Blogger: Mary Keeley
When we consider the basic tools a writer needs today, there really aren’t that many anymore. Technology has greatly altered the items in a writer’s toolbox, but the intangible tools necessary for the writing life will always be the same. And because any one of them might be needed at any time, these tools must be kept in good working condition. Let’s do an assessment, and you can tell me which of yours need a dose of inspiration.
Tool #1: A teachable spirit
A career as a writer is a life-long learning process. Authors can never sit back and think they’ve learned all there is to know. The precursor to a downfall is an attitude that you’ve arrived. There is no such thing in this business. Whether learning is a natural pleasure or not, embrace the reality and win the love-hate relationship with always-something-new-to-learn. Find ways to look forward to the process of improving your craft, branding, staying up to date on social media marketing and the publishing industry in general. Sharing this information among your writer friends keeps everyone sharp and connected. Give yourself little rewards along the way. Whatever contributes to increasing your enjoyment of learning.
Tool #2: Perseverance
When you’re feeling weary, overwhelmed, or discouraged, it’s time for a short break to recharge your resolve. Read an inspiring memoir or biography about someone who, with God’s empowerment, overcame insurmountable obstacles. I highly recommend Louie Zamperini’s story in Unbroken, by Laura Hillenbrand.
If you need something lighter, watch the movie Miracle about the US underdog hockey team that won the gold at the 1980 Olympics. Coach Herb Brooks knew that talent alone wouldn’t win them the medal. Players, some of whom were the most talented, were cut from the team in favor of those who persevered beyond the physical limits of exhaustion in training.
The beauty of true stories like these is that a realistic goal is within grasp if you keep on doing the hard work.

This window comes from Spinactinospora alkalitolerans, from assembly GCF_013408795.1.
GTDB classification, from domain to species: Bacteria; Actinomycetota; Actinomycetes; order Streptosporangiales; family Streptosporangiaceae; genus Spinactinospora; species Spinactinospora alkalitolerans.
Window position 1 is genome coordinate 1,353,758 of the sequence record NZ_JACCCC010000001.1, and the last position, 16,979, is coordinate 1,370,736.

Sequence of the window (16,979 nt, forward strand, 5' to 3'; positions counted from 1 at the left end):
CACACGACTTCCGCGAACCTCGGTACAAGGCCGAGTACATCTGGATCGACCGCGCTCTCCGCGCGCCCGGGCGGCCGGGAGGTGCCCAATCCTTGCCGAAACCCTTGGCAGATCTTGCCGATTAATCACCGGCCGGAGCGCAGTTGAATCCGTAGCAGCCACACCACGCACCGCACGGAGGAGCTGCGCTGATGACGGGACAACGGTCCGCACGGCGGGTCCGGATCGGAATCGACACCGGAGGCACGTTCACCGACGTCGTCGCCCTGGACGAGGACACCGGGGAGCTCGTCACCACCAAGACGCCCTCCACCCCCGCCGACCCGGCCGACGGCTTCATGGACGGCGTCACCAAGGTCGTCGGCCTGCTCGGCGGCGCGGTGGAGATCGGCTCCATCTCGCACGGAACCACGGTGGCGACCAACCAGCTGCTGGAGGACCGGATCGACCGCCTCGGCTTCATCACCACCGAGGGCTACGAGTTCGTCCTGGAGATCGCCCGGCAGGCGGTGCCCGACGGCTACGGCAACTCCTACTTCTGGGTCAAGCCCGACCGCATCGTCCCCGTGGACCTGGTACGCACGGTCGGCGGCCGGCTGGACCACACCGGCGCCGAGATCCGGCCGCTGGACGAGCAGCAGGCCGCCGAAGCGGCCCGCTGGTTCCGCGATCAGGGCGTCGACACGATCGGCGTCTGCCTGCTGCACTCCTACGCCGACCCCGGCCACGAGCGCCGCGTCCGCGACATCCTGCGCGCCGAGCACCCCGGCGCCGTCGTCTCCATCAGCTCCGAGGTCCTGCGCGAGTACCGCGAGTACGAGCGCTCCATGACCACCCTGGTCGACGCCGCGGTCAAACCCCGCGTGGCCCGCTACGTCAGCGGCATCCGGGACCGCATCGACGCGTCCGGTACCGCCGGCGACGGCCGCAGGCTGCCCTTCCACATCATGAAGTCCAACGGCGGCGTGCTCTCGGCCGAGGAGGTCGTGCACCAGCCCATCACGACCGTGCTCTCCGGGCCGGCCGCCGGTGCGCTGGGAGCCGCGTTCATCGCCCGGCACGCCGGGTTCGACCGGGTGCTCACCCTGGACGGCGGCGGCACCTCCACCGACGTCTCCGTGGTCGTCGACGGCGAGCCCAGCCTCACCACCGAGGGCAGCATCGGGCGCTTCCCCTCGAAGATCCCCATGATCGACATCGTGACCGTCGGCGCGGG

Tool #3: Persistence
If you are facing obstacles in your path to publication, or re-publication, and need some inspiration to continue focusing on your dream instead of the obstacles in your way, let the movie October Sky encourage you. It is based on the true story of Homer Hickam, who grew up in a poor coalmining town during the 1950s. Back then the only way boys could go to college and escape the mines was if they could play football well enough to get a scholarship. That wasn’t an option for Homer, an average player, but his fascination with the launch of Soviet Sputnik 1 and witnessing it streak across the sky inspired him to build a rocket. Enlisting the help of three friends, they learned through many failures. Their goal was to enter their rocket in the county science fair. So they were working against a deadline. The prize for the winner was a college scholarship.
Homer persisted through rejections, unfortunate circumstances, and his father’s opposition to such a waste of time, to hold onto his dream. Long story short, they won the prize and all four boys went on to graduate from college and live lives of their choosing.
It’s true that sometimes writers just have to plow through to get the work accomplished. But these intangible tools can become worn down and fragile. Not if, but when this happens, do what any good craftsman would do and take care of them. That way they’ll keep working for you for years to come.
Which of your intangible tools is worn down right now? Can you think of other intangibles in your writing experience? What inspires you when you are discouraged as a writer? What books or movies have inspired you in your writing life?
Take good care of the intangible tools in your writer’s toolbox. Which of yours need care now? Click to Tweet.
Sometimes the intangible tools in a writer’s toolbox need a dose of inspiration. Here are suggestions. Click to Tweet.